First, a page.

January 15, 2010
Au Honduras, les putschistes se parent de légitimité by Cathy Ceïbe In Honduras, the Putschists Adorn Themselves With Legit
ORIGINAL FRENCH ARTICLE: Au Honduras, les putschistes se parent de légitimité
by Cathy Ceïbe
In Honduras, the Putschists Adorn Themselves With Legitimacy
Translated Friday 1 January 2010, by Leslie Thatcher (www.truthout.org) and reviewed by Henry Crapo
Porfirio Lobo was officially declared "president elect" after the November 29 election, the result of which was not recognized by a large part of the international community.
Forty-two murders, 120 disappearances, 4,000 arbitrary detentions ... Human rights have savagely deteriorated since the June 28 putsch.
Well-known analyst of Honduran political life and sociologist at the Francisco-Morazan Teaching University of Honduras Julio Navarro believes that de facto the regime has no choice but to hold talks with the resistance.
Cathy Ceïbe of L’Humanité:
Do you share the much-publicized idea that the November 29 elections have ended the Honduran political crisis?
Julio Navarro: The authors of the coup d’état believed that elections would settle the crisis because the resistance movement was massive. Otherwise, who can believe that they would have executed this forcible coup to stay in power six months only? But the government of Porfirio "Pepe" Lobo, elected by 33 percent of the population, has a legitimacy problem. That ought to favor dialogue with the forces the resistance represents.
For now, "Pepe" Lobo’s actions are moving away from that prospect ...
Julio Navarro: Porfirio Lobo is not acting that way because he believes that, in time, the international community will digest the situation. I believe he’s mistaken. He finds himself in a position all the more complicated in that his Party, the National Party, certainly has an absolute majority in the Congress, but the latter is controlled by close to 100 deputies (out of 128) that constitute the putschist parliamentary bloc.
What are the sticking points for Honduran society?
Julio Navarro: The rupture of the Constitutional order on June 28 and the Constitutional Assembly. If one looks at this country’s antecedents, in 1924, in 1956, in 1965 and in 1982, four coups d’état led to a Constitutional Assembly. But this time will perhaps be the exception. The bloc constituted by the neoliberals, the nationalists, the Christian Democrats and the Social Democrats is opposed to that process. On the other hand, attention must be paid to other sectors of society. The military, for example, is in favor of a Constitutional Assembly in order to renegotiate its position. Management also needs it in order to redefine the division of wealth and the role of the State. The Honduran church, linked to Opus Dei, is also involved because it wants to keep control over family planning. The coup d’état highlights antagonistic conceptions of society.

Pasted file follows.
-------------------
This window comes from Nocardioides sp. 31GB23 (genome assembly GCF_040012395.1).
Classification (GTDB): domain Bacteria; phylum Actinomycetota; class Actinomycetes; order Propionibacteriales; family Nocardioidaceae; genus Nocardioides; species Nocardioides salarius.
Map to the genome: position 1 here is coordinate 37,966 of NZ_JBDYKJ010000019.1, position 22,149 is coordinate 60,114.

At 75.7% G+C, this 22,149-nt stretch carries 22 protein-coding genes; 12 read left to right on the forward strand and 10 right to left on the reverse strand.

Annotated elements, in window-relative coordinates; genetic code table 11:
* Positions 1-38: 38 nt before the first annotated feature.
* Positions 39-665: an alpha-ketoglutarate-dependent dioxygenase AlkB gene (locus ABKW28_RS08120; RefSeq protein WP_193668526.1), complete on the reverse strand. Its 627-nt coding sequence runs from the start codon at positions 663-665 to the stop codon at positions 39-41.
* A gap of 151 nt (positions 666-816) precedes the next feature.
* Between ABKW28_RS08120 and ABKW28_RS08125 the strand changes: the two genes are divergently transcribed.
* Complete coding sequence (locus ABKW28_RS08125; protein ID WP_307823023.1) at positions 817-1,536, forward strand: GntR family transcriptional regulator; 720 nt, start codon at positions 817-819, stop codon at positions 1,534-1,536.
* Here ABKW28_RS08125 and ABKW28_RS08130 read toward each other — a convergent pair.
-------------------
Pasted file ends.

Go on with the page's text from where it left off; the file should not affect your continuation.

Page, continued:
And with respect to social inequalities?
Julio Navarro: They have not thrown the thousands of people demanding a better division of economic wealth into the street. Hence, the importance of the resistance which promotes the idea of a recasting of the state to transform the country and its economy structurally.
Has Honduras been the laboratory for a new form of destabilization?
Julio Navarro: In spite of the decisions by the Organization of American States (OAS) and the UN, the military never felt it was in danger because it has the support of the Pentagon. One may talk about a laboratory in the sense that the popular reaction was tested. The best place to do that was Honduras since that country sets off from the cultural given that public opinion has no tradition of vigilance. Now, if the Honduran people have given the lie to that prejudice, imagine elsewhere ... I do not, however, believe in a domino effect, especially in South America where governments have taken precautions by getting rid of the old generations of military. On the other hand, one must remain attentive to this relationship between the military and economic sectors. The day when they reconnect as in Honduras, where the private sector financed the coup d’état, then there will be danger. Whatever happens, the events in Honduras must first serve as a lesson to the region’s presidents. They question the existence of the OAS given that its intentions have no effect. Finally, by its action, the United States leaves behind a damaged and distressing image.
In Honduras, the Putschists Adorn Themselves With Legitimacy: on the Truthout site.
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